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Travel Guide: Panama Getting Around

12th Oct 2011 2:01am | By Editor

Fly out to the islands or jump on a chicken bus.

Getting there

By air

Panama City's international airport is Tocumen International Airport. There are direct flights between Tocumen and Los Angeles, Houston, Miami, Atlanta, Havana and all major cities in Central America and Colombia. Most of the major US carriers — including Delta Airlines, United Airlines, Continental and Iberia — fly direct to Panama.

By sea

Cruise ships leave from Miami and other US ports bound for Panama City.

By car

If you're doing a road trip through Central America, use the Pan-American Highway, which runs from Mexico to Panama. Crossing the border from Costa Rica can take a couple of hours. Speaking Spanish is essential to sort out the paperwork.

By bus

Buses link Panama with Costa Rica to the north. The border crossing is open daily — you'll either have to walk across the border to a connecting bus, or hand your passport over to the driver if you don't need to change buses.

Getting around

By air

Panama has two regional airlines, Aeroperlas and Air Panama.

As well as its international airport, Panama City also has a domestic airport servicing flights to the interior and the Las Perlas islands in the Pacific.

There are 365 islands in the San Blas Archipelago in the Caribbean Sea, off the coast of Panama, of which 45 are inhabited. Aeroperlas has several daily flights from Panama City's Albrook Airport to the different islands. Round trip tickets from Panama City are around US$60.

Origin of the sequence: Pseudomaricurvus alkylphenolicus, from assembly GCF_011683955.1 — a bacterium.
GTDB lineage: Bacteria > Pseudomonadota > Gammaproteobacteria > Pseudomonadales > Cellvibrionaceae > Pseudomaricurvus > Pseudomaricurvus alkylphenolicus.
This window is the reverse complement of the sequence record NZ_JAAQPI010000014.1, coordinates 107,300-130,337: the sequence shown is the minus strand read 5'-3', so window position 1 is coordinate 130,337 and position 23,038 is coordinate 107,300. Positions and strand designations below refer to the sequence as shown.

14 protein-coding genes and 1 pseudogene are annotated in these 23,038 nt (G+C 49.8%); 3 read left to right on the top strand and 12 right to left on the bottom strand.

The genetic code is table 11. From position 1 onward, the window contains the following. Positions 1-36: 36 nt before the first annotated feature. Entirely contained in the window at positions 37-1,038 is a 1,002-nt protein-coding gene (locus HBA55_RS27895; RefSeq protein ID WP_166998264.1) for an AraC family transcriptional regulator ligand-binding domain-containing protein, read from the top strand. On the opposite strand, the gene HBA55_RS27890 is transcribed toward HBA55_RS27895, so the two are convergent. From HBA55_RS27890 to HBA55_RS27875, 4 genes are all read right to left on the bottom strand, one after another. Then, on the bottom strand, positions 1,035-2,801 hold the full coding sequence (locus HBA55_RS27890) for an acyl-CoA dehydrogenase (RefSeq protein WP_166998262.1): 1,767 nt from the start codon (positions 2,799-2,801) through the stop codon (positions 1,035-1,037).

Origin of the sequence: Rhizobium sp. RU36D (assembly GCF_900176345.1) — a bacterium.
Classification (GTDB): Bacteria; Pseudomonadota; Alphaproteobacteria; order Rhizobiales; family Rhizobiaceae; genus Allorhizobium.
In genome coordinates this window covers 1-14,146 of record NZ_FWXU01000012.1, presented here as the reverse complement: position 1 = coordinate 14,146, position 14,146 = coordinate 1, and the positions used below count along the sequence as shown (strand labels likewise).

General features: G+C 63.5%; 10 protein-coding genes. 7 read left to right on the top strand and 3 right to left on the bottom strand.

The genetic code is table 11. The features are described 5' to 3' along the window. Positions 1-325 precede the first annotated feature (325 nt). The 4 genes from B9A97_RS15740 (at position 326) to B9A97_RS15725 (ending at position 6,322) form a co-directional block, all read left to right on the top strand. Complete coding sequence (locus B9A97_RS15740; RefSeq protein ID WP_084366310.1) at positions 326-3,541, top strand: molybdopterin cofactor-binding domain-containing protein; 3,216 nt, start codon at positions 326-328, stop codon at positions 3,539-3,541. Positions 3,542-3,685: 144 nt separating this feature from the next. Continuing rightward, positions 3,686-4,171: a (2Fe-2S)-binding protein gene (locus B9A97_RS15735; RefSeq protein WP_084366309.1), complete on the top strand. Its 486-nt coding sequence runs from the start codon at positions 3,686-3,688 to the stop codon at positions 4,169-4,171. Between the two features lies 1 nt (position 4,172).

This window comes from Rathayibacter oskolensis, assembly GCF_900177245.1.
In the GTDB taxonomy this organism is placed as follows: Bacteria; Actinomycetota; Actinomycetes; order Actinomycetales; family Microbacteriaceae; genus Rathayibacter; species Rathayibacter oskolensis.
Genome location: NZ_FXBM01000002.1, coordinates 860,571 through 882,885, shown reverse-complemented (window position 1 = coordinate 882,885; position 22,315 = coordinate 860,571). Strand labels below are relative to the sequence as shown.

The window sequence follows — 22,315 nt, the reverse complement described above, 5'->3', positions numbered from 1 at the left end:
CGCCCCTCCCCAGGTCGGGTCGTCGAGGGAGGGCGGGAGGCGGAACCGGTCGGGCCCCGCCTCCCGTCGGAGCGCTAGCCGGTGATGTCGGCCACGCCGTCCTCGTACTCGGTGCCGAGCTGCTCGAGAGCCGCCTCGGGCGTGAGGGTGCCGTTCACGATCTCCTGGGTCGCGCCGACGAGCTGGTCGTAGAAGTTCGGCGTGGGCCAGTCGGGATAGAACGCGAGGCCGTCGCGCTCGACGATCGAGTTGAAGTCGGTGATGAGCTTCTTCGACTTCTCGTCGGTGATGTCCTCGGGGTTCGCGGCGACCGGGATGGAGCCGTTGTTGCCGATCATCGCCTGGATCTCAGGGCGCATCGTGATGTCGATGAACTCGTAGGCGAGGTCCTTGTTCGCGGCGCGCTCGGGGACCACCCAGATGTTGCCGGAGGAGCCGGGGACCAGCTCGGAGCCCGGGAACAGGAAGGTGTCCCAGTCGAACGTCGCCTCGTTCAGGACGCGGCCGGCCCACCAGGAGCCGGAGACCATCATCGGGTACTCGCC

By taxi

In Panama City, most taxi fares within the city are under US$3. Air-conditioned buses are available from Panama City to most other parts of the country.

By chicken bus

You haven’t really travelled in Central America until you’ve survived a journey on a ‘chicken bus’. Buses are the main mode of transport and Honduras has a two-tier system. Chicken buses are the cheaper, second class option and they’re hot, slow, cramped and usually suspension-shy. The good news is the journeys are usually short and you’re plonked right in among the locals who travel with everything from giant sacks of potatoes to squawking chickens. It’s a great way to sample some on-the-ground local colour.

No trip is complete without regular stops to buy frescos (drinks) that often taste as strange as they look. Buses often have salsa music reverberating around the seats, and sometimes American R&B music too.